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When cotton wool attacks . .

The cloud type Cumulonimbus' altitudes can be anywhere from near ground to above 50,000 feet. Since we were flying at 37,000 feet (11,278metres), heading south to Malaysia, the top height of this thunderhead was probably around 39,000 to 40,000 feet.

 

Cumulonimbus clouds are much larger and more vertically developed than fair weather cumulus. They can exist as individual towers or form a line of towers called a squall line. Fueled by vigorous convective updrafts (sometimes in excess 50 knots), the tops of cumulonimbus clouds can easily reach 50,000 feet (15,000 meters) or higher.

 

Lower levels of cumulonimbus clouds consist mostly of water droplets while at higher elevations, where temperatures are well below 0 degrees Celsius, ice crystals dominate. Under favorable atmospheric conditions, harmless fair weather cumulus clouds can quickly develop into large cumulonimbus clouds associated with powerful thunderstorms known as supercells.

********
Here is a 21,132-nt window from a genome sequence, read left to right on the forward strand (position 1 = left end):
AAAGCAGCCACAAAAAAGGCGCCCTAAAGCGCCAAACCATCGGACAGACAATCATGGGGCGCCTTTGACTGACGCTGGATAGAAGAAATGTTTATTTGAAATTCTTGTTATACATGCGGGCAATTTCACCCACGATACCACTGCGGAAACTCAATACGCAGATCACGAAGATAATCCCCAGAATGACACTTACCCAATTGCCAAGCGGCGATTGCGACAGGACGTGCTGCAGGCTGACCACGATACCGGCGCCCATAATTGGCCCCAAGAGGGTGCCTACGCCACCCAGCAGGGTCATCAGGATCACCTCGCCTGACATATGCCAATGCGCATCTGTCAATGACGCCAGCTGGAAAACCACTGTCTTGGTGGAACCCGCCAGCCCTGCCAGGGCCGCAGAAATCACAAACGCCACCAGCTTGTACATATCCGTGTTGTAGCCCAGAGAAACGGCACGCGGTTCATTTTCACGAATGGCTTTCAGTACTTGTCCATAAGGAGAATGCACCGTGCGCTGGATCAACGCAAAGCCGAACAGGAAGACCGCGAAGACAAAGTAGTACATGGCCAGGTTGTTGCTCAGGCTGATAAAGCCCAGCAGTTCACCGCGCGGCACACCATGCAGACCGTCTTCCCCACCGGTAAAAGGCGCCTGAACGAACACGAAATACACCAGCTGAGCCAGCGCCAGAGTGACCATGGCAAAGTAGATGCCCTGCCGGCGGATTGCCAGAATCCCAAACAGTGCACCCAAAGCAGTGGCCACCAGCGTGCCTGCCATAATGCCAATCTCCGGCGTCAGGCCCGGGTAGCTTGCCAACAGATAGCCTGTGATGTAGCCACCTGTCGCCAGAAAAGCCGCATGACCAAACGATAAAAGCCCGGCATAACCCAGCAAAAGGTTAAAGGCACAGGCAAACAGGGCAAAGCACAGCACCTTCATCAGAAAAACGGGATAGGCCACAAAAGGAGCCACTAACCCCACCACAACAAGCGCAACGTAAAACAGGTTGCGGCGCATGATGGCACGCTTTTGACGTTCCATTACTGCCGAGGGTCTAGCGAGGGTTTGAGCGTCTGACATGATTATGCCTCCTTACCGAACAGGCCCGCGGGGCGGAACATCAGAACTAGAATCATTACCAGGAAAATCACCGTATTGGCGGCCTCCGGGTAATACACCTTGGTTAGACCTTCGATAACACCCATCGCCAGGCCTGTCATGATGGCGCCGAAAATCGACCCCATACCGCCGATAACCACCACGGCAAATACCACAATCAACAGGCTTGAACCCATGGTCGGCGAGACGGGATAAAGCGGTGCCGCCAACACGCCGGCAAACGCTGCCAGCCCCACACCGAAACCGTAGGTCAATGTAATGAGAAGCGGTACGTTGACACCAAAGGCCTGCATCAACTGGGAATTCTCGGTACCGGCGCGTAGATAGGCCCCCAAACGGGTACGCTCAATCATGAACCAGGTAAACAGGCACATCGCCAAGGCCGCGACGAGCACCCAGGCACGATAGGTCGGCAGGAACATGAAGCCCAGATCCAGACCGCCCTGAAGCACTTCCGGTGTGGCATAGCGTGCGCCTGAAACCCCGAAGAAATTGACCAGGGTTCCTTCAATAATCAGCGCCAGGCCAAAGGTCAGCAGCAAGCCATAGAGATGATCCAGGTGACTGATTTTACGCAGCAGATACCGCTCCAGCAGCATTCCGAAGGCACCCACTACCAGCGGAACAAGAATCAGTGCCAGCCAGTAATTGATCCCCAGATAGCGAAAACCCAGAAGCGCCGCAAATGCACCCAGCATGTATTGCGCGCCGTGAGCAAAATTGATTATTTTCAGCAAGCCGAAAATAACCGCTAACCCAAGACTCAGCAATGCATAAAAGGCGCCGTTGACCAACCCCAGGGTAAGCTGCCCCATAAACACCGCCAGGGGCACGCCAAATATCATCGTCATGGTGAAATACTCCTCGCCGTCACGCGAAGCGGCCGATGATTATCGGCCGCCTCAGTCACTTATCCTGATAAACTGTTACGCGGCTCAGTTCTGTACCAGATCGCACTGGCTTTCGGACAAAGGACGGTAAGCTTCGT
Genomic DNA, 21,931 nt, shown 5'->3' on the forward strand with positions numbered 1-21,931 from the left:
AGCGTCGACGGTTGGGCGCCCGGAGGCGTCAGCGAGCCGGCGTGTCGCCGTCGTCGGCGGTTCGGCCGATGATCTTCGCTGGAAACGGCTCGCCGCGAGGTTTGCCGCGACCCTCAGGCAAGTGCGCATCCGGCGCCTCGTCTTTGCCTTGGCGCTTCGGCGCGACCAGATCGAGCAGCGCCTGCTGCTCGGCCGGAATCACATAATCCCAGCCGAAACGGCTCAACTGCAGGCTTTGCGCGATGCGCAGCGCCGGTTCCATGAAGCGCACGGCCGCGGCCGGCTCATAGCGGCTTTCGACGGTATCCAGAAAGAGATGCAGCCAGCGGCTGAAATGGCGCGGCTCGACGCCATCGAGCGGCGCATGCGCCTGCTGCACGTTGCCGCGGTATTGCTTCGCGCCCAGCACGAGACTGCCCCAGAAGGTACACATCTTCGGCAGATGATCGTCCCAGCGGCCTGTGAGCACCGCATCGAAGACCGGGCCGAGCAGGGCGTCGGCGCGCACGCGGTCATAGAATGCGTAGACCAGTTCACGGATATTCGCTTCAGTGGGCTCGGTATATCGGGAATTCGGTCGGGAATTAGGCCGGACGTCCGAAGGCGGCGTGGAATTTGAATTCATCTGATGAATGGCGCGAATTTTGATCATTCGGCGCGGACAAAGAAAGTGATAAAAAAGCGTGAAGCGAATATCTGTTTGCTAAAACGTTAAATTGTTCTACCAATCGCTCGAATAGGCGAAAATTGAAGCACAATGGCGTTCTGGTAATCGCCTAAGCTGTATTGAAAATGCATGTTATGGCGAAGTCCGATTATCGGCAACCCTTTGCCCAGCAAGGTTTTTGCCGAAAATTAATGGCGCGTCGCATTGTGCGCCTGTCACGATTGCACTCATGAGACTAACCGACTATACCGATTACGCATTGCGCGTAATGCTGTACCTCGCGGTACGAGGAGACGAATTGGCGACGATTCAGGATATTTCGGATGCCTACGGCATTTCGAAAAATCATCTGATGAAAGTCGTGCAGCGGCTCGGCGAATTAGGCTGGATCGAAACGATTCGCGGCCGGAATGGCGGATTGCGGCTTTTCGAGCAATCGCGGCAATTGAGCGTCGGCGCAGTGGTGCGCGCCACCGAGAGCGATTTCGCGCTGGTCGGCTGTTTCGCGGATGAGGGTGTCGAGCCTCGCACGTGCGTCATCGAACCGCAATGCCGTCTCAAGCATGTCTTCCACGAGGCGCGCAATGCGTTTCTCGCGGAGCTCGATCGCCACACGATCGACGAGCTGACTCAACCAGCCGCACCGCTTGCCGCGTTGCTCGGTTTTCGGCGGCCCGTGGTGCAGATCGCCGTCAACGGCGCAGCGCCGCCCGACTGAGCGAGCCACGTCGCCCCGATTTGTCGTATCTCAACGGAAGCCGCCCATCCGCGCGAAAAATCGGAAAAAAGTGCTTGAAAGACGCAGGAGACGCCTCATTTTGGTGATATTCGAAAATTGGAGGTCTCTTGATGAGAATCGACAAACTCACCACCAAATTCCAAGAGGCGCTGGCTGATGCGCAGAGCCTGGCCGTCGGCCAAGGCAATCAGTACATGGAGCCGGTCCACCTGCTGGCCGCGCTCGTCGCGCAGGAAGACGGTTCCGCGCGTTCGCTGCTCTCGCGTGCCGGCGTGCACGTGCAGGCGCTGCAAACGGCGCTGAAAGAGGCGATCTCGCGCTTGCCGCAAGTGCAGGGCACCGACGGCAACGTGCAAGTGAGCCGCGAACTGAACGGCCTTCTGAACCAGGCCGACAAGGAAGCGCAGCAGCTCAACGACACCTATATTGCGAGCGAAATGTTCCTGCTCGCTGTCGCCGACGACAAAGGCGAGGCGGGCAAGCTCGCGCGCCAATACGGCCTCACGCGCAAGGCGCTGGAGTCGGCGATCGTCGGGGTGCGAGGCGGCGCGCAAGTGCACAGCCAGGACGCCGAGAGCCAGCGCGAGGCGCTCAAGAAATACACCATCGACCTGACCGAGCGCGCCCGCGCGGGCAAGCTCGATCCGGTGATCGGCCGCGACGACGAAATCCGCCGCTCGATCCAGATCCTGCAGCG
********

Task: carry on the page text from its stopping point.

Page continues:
Cloud Type / Appearance / Altitude

Cumulonimbus / Thunderheads / Near ground to above 50,000 feet

Cirrostratus / Thin, wispy, above thunderheads / Above 18,000 feet

Cirrus / Thin, often with "mare's tail" / Above 18,000 feet

Cirrocumulus / Small puffy clouds / Above 18,000 feet

Altostratus / Thin, uniform, sometimes with "wide wale corduroy" appearance / 6,000 - 20,000 feet

Altocumulus / Medium-sized puffy clouds / 6,000 - 20,000 feet

Stratocumulus / Broad and flat on the bottom, puffy on top / Below 6,000 feet

Cumulus / Puffy clouds / Below 6,000 feet

Stratus / Uniform, thick to thin layered clouds / Below 6,000 feet

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Taken on May 14, 2007